Cormac McCarthy, the iconic author who created indelible characters like relentless psychopath Anton Chigurh in great novels like No Country For Old Men, is not dead. That's not normally a statement worth making, but on Tuesday morning McCarthy's fellow literary luminary Joyce Carol Oates fell for a McCarthy death tweet from a hoax account:
Oates, who many believe could win a Nobel Prize in literature one day, didn't pay attention to the odd language in the tweet she quoted—"Cormac McCarthy dies for stroke..."—or notice the account had only tweeted four times. It also lacked Twitter's blue verified checkmark, which is often a good measure of how reliable the account may be.
Unless that account was the usually very reliable USA Today Twitter feed, which fell for the hoax as well and tweeted a McCarthy death notice of its own.
As deaths by social media go, however, this one was debunked a little faster than some. USA Today deleted its "Cormac McCarthy is dead" tweet and followed up with this important breaking news:
To put a fine point on things, publisher Alfred A. Knopf's actual verified Twitter account confirmed:
McCarthy certainly isn't the first famous person whose non-death was lamented enough on social media to trend long after reports were debunked. As the Daily News reported in January, there's an almost endless list of celebs rumored dead and gone online. They include Jackie Chan, Paul McCartney (actually the subject of decades of death rumors), and Eminem, to just name a few.
The rumor about McCarthy dying from a stroke may have been unique because it was readily believed by a possibly even more well-known peer in the literary community, lending the lie immediate weight.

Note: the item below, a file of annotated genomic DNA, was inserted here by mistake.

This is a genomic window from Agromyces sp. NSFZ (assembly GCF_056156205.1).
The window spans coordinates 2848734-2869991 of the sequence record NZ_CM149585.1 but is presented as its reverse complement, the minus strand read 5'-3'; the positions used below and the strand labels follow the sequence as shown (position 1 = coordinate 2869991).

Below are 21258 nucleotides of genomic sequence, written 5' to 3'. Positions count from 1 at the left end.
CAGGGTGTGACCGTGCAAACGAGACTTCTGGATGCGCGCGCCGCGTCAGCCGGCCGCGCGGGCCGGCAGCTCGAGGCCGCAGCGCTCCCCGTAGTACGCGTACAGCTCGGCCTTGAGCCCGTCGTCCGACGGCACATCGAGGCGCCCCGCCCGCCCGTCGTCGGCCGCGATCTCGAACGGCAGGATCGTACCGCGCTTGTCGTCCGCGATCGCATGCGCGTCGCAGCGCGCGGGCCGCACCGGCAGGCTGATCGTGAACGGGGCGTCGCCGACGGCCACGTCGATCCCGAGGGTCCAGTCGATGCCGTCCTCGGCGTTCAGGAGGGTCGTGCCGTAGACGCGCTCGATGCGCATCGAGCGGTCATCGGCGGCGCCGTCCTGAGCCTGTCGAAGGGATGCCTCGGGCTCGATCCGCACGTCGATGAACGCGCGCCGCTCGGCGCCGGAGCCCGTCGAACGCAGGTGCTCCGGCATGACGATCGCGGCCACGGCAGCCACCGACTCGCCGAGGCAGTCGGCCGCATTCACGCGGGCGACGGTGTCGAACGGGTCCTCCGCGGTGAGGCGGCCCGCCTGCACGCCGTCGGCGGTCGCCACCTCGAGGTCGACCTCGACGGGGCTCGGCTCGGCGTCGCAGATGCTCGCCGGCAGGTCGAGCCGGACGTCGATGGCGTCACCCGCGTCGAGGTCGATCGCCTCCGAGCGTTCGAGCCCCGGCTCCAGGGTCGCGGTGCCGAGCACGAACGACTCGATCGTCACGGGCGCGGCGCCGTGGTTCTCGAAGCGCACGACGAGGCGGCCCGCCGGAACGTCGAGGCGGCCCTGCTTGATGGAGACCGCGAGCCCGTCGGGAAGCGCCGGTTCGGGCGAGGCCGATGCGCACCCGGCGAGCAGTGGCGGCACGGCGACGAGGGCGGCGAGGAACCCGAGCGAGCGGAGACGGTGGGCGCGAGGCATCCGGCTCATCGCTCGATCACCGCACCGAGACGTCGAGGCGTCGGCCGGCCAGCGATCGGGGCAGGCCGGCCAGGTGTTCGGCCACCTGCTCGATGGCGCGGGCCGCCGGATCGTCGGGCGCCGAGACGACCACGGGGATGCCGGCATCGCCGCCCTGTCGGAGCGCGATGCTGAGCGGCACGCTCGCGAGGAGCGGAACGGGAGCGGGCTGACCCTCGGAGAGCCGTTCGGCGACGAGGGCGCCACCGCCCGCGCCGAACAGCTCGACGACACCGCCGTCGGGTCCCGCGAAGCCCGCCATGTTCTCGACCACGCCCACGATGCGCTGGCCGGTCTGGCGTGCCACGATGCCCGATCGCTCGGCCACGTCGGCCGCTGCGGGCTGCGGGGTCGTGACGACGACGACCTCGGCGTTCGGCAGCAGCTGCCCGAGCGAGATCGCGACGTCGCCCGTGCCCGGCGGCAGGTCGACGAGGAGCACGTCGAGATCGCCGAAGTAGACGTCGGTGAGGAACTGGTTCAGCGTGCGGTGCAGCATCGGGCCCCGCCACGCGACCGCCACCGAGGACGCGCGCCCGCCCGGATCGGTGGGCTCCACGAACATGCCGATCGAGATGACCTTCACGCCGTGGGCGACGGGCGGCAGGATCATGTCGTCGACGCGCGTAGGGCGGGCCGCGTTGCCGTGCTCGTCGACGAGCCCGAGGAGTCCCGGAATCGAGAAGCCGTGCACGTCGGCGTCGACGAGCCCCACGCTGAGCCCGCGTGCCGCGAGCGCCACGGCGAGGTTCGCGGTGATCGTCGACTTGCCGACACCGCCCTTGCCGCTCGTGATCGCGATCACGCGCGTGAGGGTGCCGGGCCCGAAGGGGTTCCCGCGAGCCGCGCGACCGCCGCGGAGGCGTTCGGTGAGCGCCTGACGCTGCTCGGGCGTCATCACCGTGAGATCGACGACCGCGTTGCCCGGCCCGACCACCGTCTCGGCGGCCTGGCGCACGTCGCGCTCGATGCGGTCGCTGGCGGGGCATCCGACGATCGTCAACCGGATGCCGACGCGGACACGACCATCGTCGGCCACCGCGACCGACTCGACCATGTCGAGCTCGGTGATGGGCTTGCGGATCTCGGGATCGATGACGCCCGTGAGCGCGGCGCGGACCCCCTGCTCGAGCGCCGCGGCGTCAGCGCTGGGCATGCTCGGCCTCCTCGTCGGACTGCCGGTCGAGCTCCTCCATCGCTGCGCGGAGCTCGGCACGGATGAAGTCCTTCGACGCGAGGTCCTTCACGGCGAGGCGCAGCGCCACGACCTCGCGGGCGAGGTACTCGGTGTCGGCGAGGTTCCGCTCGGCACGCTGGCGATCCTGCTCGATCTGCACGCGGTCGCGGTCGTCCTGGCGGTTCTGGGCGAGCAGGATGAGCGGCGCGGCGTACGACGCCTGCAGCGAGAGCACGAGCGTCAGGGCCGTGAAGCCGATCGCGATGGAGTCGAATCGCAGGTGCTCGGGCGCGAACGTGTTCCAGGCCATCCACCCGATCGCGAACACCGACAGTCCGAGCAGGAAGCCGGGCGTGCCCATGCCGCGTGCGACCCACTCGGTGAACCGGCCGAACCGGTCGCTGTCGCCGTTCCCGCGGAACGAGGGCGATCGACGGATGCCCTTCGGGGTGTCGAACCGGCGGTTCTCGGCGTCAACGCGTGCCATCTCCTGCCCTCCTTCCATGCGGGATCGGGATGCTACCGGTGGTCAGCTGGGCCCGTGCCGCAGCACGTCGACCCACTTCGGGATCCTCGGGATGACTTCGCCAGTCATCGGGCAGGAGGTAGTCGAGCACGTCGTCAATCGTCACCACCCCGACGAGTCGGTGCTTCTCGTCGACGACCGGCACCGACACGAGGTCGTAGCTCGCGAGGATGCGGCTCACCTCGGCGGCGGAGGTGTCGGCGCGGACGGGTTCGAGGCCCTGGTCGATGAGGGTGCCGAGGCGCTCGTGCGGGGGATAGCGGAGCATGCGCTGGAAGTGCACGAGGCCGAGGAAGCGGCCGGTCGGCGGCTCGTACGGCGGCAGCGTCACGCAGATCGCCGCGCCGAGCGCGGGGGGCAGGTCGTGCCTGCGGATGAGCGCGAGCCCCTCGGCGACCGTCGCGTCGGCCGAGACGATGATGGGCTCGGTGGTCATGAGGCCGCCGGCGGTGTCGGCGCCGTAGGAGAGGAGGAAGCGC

Celebrity death hoaxes are incredibly easy to create, too—there are websites with vaguely newsy-sounding monikers that have pre-made templates for news stories in which you can plug in a famous name then publish what seems to be a legit news story to fool all your friends into posting on Facebook and Twitter.
The McCarthy death hoax, however, may well have been the work of Italian trickster Tommasso Debenedetti. Debenedetti has been tricking people this way for years, as noted in a Business Insider profile of him from 2014:
Debenedetti started his campaign of hoaxes in 2000 while working in the Italian newspaper industry. More than 60 newspaper interviews conducted by Debenedetti are believed to have been published. The New Yorker says that Debenedetti's supposed interview subjects included John Grisham, Desmond Tutu, Cardinal Ratzinger, Mikhail Gorbachev and even the Dalai Lama.
A 2010 New Yorker story revealed that all of his lengthy interviews with famous figures were completely fake. For 10 years, Debenedetti had fooled editors at conservative Italian newspapers into printing fictitious interviews that often included outlandish quotes.
Chances are great that the pick-up on McCarthy's death hoax will only encourage whoever started the rumor to try it again, whether it was Debenedetti or not (though we're pretty sure it was him).
In case all the tweeted denials weren't enough, Maxim reached out to Alfred A. Knopf just to make sure Cormac McCarthy really was still kicking after all. The email response from Knopf publicisit Anna Dobben was as succinct as a conversation written by McCarthy: "Cormac McCarthy is alive and well."
So there you go.